Home Blog Spy: Celebrity Treasure Island’s final 5 reveal what really happened … – New Zealand Herald

Spy: Celebrity Treasure Island’s final 5 reveal what really happened … – New Zealand Herald


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The final five celebrities on Celebrity Treasure Island. Photo / TVNZ
Baritone singer Nick Afoa, actor Turia Schmidt-Peke and comedians Courtney Dawson, Laura Daniel and James Mustapic might be chasing Celebrity Treasure Island glory this week, but all have come away from the show philosophical and transformed.
Afoa tells Spy that when the cameras weren’t rolling, contestants showed their true personalities around the campfire.
Daniel rapped a Disney medley, which blew everyone away. Blair Strang talked about aliens, Steve Price shared his psychology of grocery shopping and Schmidt-Peke sneaked food to a rival team.
“Off camera, I saw people beat inner demons and face inner childhood traumas,” says Afoa. “When people rose to peaks they never knew, I realised how much bigger the game was than myself.”
Tāme Iti told his team, Tohorā, that he was leaving the night before he left, spills Mustapic.
“Tāme told us all before we went to bed and we stayed up super late just listening to all his amazing stories from his life. We all got incredibly emotional; it was a memory I will cherish forever,” says Mustapic.
When Steve Price left this week, Afoa was gutted. He says he had become extremely close with the former league star, who taught him some awesome life lessons.
During the elimination, where Afoa and Jordan Vandermade hung from a wall for more than two hours, it was Price’s cheering that ignited Afoa’s flame to get him through the physical agony.
Other than working on different sets, Schmidt-Peke tells Spy she hasn’t really had many opportunities to branch out of her big circle or with non-Māori until CTI changed things up for her.
“I grew up through kōhanga reo and kura kaupapa Māori. Most of my friends are the ones I went to kōhanga and school with,” says Schmidt-Peke.
“So, it was amazing to be on a show like this and to create strong relationships with everyone.”
It may surprise fans of TVNZ’s fastest-growing star, but James Mustapic says he is pretty introverted.
“I was so worried coming in that I’d struggle to make friends, but everyone on our team was just so fun and kind,” he says.
“I’ve definitely had battles with anxiety over the years, so I never thought I’d be able to make it to the final week.
“I’ve been a fan of this show since I was a child, and once we got to the final five it was truly mind-blowing to me.”
Daniel says Mustapic was her toughest competition because deep down she actually wanted him to succeed.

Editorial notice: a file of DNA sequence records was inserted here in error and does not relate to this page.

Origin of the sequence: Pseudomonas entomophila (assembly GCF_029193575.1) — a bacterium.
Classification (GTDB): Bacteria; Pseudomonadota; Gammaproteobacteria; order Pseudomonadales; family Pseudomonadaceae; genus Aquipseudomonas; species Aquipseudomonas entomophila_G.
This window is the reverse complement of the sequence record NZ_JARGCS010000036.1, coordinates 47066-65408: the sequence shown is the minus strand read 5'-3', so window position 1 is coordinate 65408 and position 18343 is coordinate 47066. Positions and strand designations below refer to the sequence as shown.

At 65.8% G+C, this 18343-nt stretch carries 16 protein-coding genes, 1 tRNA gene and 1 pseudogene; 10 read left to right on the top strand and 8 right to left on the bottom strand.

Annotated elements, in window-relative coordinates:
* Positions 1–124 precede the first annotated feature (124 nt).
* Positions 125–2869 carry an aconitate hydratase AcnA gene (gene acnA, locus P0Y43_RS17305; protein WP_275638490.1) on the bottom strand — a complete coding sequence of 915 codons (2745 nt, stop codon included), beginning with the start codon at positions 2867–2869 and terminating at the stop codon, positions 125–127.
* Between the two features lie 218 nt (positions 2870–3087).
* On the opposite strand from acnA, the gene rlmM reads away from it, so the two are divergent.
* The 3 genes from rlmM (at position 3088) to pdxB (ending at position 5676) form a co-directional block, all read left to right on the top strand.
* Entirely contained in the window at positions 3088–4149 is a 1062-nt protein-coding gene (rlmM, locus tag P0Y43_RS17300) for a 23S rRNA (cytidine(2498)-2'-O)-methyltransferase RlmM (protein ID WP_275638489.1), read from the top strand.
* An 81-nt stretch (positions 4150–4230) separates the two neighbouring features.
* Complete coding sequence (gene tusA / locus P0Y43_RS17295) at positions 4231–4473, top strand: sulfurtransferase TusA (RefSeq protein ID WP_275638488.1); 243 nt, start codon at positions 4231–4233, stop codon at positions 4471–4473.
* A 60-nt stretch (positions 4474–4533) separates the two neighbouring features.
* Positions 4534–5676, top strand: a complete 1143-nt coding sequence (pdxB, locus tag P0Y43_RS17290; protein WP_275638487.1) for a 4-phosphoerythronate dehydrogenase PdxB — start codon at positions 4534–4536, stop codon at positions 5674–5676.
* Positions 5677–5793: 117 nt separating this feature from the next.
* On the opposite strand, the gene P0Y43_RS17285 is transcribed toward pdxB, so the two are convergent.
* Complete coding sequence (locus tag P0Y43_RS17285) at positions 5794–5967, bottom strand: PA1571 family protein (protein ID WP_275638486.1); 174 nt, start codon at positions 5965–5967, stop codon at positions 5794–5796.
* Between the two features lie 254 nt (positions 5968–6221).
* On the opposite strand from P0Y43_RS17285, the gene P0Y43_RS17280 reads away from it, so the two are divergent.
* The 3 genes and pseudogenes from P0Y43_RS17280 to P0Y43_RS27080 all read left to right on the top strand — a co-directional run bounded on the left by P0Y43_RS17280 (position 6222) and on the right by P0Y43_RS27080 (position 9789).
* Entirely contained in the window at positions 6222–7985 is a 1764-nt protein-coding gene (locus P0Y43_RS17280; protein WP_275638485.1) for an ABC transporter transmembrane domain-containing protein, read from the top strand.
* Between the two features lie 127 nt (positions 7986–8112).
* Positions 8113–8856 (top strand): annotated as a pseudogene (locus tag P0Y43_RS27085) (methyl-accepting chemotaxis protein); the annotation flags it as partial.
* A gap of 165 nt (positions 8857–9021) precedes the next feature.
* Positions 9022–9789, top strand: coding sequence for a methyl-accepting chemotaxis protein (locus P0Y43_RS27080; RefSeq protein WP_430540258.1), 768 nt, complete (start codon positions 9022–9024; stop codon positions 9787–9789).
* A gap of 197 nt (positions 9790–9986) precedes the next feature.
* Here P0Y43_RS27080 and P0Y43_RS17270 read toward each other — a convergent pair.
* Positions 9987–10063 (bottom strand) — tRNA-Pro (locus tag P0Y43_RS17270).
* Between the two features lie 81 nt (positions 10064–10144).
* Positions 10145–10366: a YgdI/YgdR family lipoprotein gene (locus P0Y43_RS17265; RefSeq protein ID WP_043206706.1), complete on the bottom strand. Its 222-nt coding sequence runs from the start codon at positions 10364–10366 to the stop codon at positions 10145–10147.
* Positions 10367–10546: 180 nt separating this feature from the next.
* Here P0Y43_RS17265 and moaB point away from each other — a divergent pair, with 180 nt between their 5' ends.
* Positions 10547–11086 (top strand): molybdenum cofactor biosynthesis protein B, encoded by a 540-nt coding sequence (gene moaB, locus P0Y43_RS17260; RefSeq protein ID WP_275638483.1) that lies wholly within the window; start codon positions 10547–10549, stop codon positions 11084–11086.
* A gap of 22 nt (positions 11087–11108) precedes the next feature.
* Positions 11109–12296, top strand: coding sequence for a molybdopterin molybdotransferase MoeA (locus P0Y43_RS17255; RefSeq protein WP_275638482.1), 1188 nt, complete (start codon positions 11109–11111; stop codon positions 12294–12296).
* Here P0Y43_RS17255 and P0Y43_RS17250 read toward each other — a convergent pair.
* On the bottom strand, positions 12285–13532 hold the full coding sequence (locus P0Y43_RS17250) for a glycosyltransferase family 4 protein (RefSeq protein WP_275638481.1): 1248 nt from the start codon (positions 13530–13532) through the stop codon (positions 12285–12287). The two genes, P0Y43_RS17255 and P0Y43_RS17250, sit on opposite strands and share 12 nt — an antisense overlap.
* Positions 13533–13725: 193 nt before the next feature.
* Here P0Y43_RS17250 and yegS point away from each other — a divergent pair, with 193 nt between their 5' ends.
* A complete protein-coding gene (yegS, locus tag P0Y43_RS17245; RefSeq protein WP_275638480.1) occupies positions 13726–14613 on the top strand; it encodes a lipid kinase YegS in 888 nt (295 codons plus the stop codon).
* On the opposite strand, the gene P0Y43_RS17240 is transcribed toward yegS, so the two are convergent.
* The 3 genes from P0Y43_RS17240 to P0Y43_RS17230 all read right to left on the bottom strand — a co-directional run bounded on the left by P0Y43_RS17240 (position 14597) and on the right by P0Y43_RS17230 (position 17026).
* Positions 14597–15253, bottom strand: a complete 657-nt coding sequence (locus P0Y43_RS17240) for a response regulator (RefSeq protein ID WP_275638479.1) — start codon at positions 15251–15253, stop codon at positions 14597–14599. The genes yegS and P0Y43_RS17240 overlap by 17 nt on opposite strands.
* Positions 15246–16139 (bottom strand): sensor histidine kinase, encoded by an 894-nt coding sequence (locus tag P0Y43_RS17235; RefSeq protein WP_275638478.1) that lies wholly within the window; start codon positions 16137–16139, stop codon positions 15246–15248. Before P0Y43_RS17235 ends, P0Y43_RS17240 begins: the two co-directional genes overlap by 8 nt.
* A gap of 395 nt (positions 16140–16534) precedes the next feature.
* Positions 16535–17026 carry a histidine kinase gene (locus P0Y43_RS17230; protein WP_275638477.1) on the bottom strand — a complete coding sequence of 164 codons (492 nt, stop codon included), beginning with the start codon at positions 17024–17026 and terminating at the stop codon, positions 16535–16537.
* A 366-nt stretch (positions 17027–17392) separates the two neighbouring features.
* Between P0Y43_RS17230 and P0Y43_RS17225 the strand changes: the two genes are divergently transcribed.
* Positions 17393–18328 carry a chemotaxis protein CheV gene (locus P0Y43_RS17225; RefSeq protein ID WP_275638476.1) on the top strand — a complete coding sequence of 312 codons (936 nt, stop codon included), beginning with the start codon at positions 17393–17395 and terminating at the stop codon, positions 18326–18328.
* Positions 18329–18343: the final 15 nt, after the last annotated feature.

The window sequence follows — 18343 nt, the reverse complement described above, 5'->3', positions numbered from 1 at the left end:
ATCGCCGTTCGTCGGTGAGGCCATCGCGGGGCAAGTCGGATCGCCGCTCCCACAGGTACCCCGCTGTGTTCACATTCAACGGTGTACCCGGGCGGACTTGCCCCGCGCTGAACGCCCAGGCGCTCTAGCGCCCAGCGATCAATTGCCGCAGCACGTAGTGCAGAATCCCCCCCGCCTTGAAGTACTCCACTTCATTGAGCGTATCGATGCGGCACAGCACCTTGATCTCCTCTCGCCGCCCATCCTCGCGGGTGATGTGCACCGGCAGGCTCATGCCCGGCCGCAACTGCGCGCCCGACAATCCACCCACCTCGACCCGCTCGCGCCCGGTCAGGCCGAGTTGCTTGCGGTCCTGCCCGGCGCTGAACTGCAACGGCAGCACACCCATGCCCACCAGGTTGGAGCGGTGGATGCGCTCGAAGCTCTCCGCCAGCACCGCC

“He’s a superfan of the show, has been playing everything so smart and genuinely he’s an all-rounder,” she says.
Daniel says she is super proud of herself. Her goal when she entered the show was to make heaps of friends, and she thinks she did that.
Dawson realised she had what it took to make it through to the end after her softball throw on the totem challenge.
“It was the first moment where I was like, hey, maybe I can do this and I’m physically capable of a lot more than I thought,” she says.
All five finalists have been blown away and pleasantly surprised by the fandom, awareness for their charities and the positivity shown on social media.
“I’m very grateful for all the kind messages I’ve been sent. I think the messages that really make my day are the ones that are supportive of te reo Māori we’re speaking on the show,” says Schmidt-Peke. “I’ve had a few in my career about people wanting to learn their language after it being normalised on TV, which makes all the mahi I do even more enjoyable.”
For Afoa, the biggest support has come from his charity BMM (Buttabean Motivation).
“I feel proud to represent them. My history and alofa for Tāmaki Makaurau – South Auckland runs deep and is where I was born and where a lot of the core work for BBM is also done,” he says.
Afoa is currently performing in Australia in Miss Saigon and tells Spy he has just successfully auditioned for another show – but he can’t say what it is just yet.
Schmidt-Peke is excited to film her sixth season of Ahikāroa at the end of the year. Next year she will take on her first role as producer at te reo Māori children’s show Pūkana.
“I used to watch it growing up and now my good friend Turanga and I get to produce it,” she says.
And for those who can’t get enough of Mustapic, he says he’s got a “wee” stand-up tour coming up in Wellington, Christchurch and Dunedin next month.
With a wink, he tells Spy he’s got a couple of “little” shows coming very soon on TVNZ+, which is no surprise at all to hear from the fan favourite.
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